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PA 101: Things to Consider When Buying Your Band's First System

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May 4, 2016 - 5:57:32 AM

14339 posts since 12/2/2005

quote:
Originally posted by Tom Hanway
 

I'm always looking for a good dynamic banjo mic to have as back-up, that I can throw in my case. I have a Shure Beta-57 that I bring to shows in case I get stuck with an old mic that needs its windscreen cleaned, or just a crappy mic. What else is out there, I wonder: is the AT 2020 any good on a banjo?

Thank you in advance.

Best ~ Tom


Tom, the AT 2020 is a very impressive mic for its price. But you should be aware that it's a MDC (medium diaphragm condenser), not a dynamic, and its pickup pattern is fairly wide. If you're looking for a spot mic specifically for the banjo, there are better choices (including the SM and Beta 57s). IMO the 2020 is really better suited to doing a single-mic setup for a band on the cheap.

May 5, 2016 - 7:11:01 AM

Tom Hanway

Ireland

6442 posts since 8/31/2004

Thanks Skip, I remember the mic now. It's preferable to the Rode NT-2 and NT-2A, isn't it?  I like the Beta 57 because of the bump. I like its warmth and that growl when I'm raking down with my thumb.

What about clip-on mics for a banjo in either condenser or dynamic?  Are there any drum mics that are particularly worthy?

Edited by - Tom Hanway on 05/05/2016 07:11:22

May 5, 2016 - 10:38:27 AM

14339 posts since 12/2/2005

quote:
Originally posted by Tom Hanway
 

Thanks Skip, I remember the mic now. It's preferable to the Rode NT-2 and NT-2A, isn't it?  I like the Beta 57 because of the bump. I like its warmth and that growl when I'm raking down with my thumb.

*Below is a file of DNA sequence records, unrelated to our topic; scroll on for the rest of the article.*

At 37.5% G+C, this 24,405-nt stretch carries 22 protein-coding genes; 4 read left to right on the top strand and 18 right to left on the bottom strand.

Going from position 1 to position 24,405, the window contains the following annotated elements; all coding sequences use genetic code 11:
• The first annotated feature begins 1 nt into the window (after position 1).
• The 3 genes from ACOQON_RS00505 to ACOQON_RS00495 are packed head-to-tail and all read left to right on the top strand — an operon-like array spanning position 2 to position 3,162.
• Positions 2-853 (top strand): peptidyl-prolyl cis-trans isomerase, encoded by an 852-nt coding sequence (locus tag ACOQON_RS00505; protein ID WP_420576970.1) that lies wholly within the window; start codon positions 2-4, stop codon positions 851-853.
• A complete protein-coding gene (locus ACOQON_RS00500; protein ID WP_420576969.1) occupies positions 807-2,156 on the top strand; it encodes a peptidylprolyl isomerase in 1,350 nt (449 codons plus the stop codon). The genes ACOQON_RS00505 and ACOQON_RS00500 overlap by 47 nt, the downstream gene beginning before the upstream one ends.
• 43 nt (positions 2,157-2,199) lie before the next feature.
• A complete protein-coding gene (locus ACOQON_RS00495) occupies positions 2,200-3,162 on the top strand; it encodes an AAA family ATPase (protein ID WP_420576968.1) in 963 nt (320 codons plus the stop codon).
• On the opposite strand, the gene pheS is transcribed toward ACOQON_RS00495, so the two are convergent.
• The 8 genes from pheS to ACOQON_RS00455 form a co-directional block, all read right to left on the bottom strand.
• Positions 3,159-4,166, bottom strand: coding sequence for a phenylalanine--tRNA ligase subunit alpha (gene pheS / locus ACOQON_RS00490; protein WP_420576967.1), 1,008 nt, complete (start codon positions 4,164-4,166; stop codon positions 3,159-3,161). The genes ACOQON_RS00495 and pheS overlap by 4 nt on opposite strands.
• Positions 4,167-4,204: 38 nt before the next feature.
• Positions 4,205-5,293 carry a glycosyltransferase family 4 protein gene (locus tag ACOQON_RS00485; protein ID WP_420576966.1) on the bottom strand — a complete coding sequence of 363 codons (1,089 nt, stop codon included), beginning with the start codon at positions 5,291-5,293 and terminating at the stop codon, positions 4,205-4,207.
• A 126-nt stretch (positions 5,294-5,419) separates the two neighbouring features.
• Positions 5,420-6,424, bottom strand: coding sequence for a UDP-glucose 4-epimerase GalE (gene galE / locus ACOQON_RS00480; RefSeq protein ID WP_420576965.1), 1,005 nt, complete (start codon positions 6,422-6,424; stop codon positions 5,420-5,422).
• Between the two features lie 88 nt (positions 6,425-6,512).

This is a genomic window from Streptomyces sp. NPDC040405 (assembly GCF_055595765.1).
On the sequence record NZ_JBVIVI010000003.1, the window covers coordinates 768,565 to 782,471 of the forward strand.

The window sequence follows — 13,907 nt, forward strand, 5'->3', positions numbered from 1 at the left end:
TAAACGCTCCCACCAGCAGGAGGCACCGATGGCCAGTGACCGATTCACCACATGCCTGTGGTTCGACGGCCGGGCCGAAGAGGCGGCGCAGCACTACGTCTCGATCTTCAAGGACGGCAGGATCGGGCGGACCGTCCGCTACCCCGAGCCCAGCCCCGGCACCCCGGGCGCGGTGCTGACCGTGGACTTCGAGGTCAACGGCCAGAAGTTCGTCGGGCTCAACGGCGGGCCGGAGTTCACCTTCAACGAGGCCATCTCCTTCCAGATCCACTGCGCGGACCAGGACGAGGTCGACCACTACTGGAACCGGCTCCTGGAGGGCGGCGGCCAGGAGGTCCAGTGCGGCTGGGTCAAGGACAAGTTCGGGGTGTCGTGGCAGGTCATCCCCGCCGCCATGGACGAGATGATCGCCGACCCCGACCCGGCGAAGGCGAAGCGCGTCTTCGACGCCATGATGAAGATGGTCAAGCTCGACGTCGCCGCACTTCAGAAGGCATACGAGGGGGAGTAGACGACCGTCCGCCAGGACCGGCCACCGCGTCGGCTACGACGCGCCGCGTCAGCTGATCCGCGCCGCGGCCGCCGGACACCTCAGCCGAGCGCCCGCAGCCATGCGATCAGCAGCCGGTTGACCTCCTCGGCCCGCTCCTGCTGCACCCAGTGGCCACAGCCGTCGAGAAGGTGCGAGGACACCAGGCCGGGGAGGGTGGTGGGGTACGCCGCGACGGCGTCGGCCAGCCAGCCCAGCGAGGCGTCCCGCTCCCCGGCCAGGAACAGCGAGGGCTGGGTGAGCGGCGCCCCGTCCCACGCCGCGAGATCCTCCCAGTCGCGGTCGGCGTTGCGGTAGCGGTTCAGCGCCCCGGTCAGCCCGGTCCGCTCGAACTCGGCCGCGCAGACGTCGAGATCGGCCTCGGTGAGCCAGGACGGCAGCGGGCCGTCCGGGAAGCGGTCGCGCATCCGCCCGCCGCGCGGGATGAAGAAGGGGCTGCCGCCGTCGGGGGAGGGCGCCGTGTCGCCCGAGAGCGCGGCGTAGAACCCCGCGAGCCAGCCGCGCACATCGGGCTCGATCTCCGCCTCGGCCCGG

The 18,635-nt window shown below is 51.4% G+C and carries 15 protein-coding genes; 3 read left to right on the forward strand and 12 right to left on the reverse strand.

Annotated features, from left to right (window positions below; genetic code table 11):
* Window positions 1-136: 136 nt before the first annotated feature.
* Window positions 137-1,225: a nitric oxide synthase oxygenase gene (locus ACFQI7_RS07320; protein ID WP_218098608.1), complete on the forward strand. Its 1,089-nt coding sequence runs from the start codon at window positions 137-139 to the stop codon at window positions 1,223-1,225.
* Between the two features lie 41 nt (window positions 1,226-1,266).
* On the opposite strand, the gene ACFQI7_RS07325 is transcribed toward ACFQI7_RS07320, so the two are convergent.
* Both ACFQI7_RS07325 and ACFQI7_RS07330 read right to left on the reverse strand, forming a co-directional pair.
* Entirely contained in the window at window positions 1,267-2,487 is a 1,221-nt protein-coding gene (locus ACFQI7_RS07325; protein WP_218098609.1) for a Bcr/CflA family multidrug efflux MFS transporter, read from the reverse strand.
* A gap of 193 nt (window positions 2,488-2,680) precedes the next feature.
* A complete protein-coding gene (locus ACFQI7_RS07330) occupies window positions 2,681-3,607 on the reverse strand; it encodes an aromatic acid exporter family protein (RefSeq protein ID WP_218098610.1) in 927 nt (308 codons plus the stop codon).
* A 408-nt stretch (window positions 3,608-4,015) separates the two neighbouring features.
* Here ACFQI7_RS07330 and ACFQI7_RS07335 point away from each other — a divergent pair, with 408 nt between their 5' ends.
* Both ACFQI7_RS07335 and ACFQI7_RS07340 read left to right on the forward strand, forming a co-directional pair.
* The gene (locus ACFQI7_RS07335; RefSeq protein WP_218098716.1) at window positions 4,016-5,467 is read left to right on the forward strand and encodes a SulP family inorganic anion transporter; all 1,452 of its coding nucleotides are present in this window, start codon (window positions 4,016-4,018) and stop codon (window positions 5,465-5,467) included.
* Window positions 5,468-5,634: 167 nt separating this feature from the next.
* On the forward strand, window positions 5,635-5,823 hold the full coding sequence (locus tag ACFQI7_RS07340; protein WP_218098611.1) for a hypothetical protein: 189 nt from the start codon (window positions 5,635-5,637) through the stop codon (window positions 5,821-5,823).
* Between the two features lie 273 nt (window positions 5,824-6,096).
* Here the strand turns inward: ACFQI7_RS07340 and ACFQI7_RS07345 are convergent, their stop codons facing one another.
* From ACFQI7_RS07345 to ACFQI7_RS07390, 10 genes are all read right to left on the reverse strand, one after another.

What about clip-on mics for a banjo in either condenser or dynamic?  Are there any drum mics that are particularly worthy?


We're bumping hard against my limits of usefulness now, Tom - I have no experience with the Rode mics and do not feel comfortable making a recommendation for or against.

I'm personally not a big fan of clip ons for the banjo. I used to use a small condenser clipped on the edge of the sound hole when I was gigging with my guitar, but in that the guitar was really just there to accompany vocals, the dynamic range required of the instrument was minimal. Banjo, not so much - it needs to be played softly for backup and loud for breaks.

Some of that is controllable with picking pressure, obviously, but I think it's best to use a combination of that and mic proximity to adjust optimal loudness of the banjo in the mix. Clip-ons really can't do that for you.

I know some working pros use them, and there ARE foot switch devices that can boost the output signal by 10 or 15 dB on demand to address that issue. I can offer no guidance on them, either. I'm unlikely to try that type of setup, either, because I try to keep my stage rigs as simple as possible - the less gear I have to schlep and keep track of, the better I like it. I do know that my feet and ears are already permanently attached, and they've done a good job of controlling levels to date.

Aug 20, 2016 - 12:06:31 PM

1303 posts since 10/5/2006

quote:
Originally posted by Tom Hanway
 

I'm always looking for a good dynamic banjo mic to have as back-up, that I can throw in my case. I have a Shure Beta-57 that I bring to shows in case I get stuck with an old mic that needs its windscreen cleaned, or just a crappy mic. What else is out there, I wonder: is the AT 2020 any good on a banjo?

Thank you in advance.

Best ~ Tom


I carry in my banjo case, (and prefer to use) an Electrovoice N/D 468 dynamic.  I was put onto this by a pro soundman years ago.  It is small, gimble-mounted (easily positioned), and has IMHO a very natural sound for banjo and guitar.  The little known secret is that it uses the same element as the E-V 767a - a dynamite vocal mike, so it functions superbly as a vocal when needed - much better than an SM-58.  Price is very reasonable.
It’s more or less like a Sennheiser 441 in pattern and tone, but it’s a whole lot smaller so you can get closer in without worrying so much. It’s also a lot cheaper. 

Jun 25, 2017 - 8:15:40 AM

Budedm

USA

4334 posts since 8/29/2003